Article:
Interview about IASJ from Berklee Meeting 2016 with Bob Blumenthal

Jazz Master Dave Liebman Offers Advice for Young Musicians

Bob Blumenthal
July 28, 2016
Dave Liebman lectures during the weeklong jazz conference.

Image credit: Dave Green
Allan Chase gives a presentation.

Image credit: Dave Green

Allan Chase, chair of Berklee’s Ear Training Department, concluded his International Association of Schools of Jazz (IASJ) lecture on the “First Voyagers” into outside writing and improvising with what amounted to a sigh of relief. “It feels funny giving this lecture in front of Dave Liebman,” Chase confessed. “When I was a student in the late ’70s and most musicians answered my questions by saying `go figure it out yourself,’ Dave was the first to explain exactly what I wanted to know.”

Liebman, the acclaimed saxophonist and National Endowment for the Arts Jazz Master, has only intensified his efforts over the succeeding decades. “No one of Dave’s stature from his generation is as committed to jazz education,” notes his colleague Walter Turkenburg, and that commitment was tangible in the lectures, rehearsals, recording sessions, and performances that comprised the IASJ’s 26th annual meeting, held at Berklee in late June. Liebman is the organization’s founder and artistic director, and with the assistance of his wife, Caris, and daughter Lydia, kept the week’s activities moving forward. We caught up with him in a rare open moment.

Read an account of the IASJ’s annual meeting at Berklee.

What motivated the founding of the IASJ?

I was spending a lot of time in Europe in the ’80s and realized that most musicians in one country didn’t know about any musicians in other countries. Being a neutral observer, I thought that I could navigate the divide, so I called a meeting in Germany in 1989 for jazz educators. Thirteen schools from 10 countries showed up, and we went from there.

What do the students who attend the meetings gain?

They will walk out of here with gigs in other countries, and they’ll also have new friends who might provide them with places to stay. But I always make the point that it’s up to them to follow through.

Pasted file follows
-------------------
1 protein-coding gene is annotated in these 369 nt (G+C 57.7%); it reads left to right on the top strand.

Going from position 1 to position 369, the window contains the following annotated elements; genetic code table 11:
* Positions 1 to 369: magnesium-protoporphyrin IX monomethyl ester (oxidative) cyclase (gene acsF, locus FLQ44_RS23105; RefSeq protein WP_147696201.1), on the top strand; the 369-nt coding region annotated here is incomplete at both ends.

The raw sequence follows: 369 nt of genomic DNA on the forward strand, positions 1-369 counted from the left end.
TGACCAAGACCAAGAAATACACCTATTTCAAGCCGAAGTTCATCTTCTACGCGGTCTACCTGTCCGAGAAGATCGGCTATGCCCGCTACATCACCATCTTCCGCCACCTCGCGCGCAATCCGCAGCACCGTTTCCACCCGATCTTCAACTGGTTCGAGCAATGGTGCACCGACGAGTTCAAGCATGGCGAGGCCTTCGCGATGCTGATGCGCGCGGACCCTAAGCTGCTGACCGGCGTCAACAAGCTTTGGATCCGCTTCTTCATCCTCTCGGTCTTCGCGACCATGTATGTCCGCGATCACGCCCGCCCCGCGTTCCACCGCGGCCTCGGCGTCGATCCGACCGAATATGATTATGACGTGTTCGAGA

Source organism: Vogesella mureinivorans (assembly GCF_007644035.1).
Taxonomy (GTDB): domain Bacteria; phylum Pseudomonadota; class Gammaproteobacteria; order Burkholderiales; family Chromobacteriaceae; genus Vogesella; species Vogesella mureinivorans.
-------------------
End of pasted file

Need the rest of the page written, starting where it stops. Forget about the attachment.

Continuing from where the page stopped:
How do you address the challenges they will face as professionals?

I tell them that it’s a long run, not a short run, and that only one or two each session will make it. But they’ve got to be great, to stick with it…And some of them may have to go to New York, if only to see who’s ahead of them.

I noticed that, in addition to technical information, you share stories about your experiences as a young musician.

I’m from the last generation that didn’t come up through the schools, and that played night after night with the real masters. I was lucky, and I try to transmit it with my stories, which is the way this music is really transmitted.

What is the balance that you’ve struck between performing and teaching?

My calendar is all combined because teaching, like composing, is part of playing. I always emphasize that you have to be able to write, and to play, and to give a clinic.

What are your goals for IASJ?

Since jazz is the perfect vehicle for cross-cultural communication, I’m looking to create the United Nations of Jazz. I’m going to Shanghai in October, and I’ll be selling IASJ when I get there. We have members from over 40 countries now. When we have members from all 193 UN countries, I’ll be done.